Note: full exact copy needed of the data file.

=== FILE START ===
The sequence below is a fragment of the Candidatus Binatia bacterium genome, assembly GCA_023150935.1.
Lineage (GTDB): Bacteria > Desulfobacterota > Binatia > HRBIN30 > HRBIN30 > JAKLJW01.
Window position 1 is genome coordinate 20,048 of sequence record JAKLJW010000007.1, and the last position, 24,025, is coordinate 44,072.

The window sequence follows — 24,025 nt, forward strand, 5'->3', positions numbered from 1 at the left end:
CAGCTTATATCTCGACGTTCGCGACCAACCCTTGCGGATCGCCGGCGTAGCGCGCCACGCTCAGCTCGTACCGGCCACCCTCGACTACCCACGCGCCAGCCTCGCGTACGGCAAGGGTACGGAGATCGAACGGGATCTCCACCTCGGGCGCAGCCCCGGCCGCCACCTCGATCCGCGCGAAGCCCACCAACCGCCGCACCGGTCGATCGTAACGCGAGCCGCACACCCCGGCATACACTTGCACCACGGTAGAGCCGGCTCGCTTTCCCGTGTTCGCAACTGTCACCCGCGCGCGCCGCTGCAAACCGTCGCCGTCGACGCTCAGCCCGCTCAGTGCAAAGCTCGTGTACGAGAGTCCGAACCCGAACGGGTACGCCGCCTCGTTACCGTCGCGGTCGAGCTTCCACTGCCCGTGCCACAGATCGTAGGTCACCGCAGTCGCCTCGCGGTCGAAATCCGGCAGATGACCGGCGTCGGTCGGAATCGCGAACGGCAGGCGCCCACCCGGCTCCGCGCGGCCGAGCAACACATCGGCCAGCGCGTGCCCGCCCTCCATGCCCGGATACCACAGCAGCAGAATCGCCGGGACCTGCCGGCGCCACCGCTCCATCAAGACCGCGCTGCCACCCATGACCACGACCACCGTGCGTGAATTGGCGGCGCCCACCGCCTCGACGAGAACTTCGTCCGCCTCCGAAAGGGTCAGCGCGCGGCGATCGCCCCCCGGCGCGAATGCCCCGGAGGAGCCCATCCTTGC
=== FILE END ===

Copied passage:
The sequence below is a fragment of the Candidatus Binatia bacterium genome, assembly GCA_023150935.1.
Lineage (GTDB): Bacteria > Desulfobacterota > Binatia > HRBIN30 > HRBIN30 > JAKLJW01.
Window position 1 is genome coordinate 20,048 of sequence record JAKLJW010000007.1, and the last position, 24,025, is coordinate 44,072.

The window sequence follows — 24,025 nt, forward strand, 5'->3', positions numbered from 1 at the left end:
CAGCTTATATCTCGACGTTCGCGACCAACCCTTGCGGATCGCCGGCGTAGCGCGCCACGCTCAGCTCGTACCGGCCACCCTCGACTACCCACGCGCCAGCCTCGCGTACGGCAAGGGTACGGAGATCGAACGGGATCTCCACCTCGGGCGCAGCCCCGGCCGCCACCTCGATCCGCGCGAAGCCCACCAACCGCCGCACCGGTCGATCGTAACGCGAGCCGCACACCCCGGCATACACTTGCACCACGGTAGAGCCGGCTCGCTTTCCCGTGTTCGCAACTGTCACCCGCGCGCGCCGCTGCAAACCGTCGCCGTCGACGCTCAGCCCGCTCAGTGCAAAGCTCGTGTACGAGAGTCCGAACCCGAACGGGTACGCCGCCTCGTTACCGTCGCGGTCGAGCTTCCACTGCCCGTGCCACAGATCGTAGGTCACCGCAGTCGCCTCGCGGTCGAAATCCGGCAGATGACCGGCGTCGGTCGGAATCGCGAACGGCAGGCGCCCACCCGGCTCCGCGCGGCCGAGCAACACATCGGCCAGCGCGTGCCCGCCCTCCATGCCCGGATACCACAGCAGCAGAATCGCCGGGACCTGCCGGCGCCACCGCTCCATCAAGACCGCGCTGCCACCCATGACCACGACCACCGTGCGTGAATTGGCGGCGCCCACCGCCTCGACGAGAACTTCGTCCGCCTCCGAAAGGGTCAGCGCGCGGCGATCGCCCCCCGGCGCGAATGCCCCGGAGGAGCCCATCCTTGC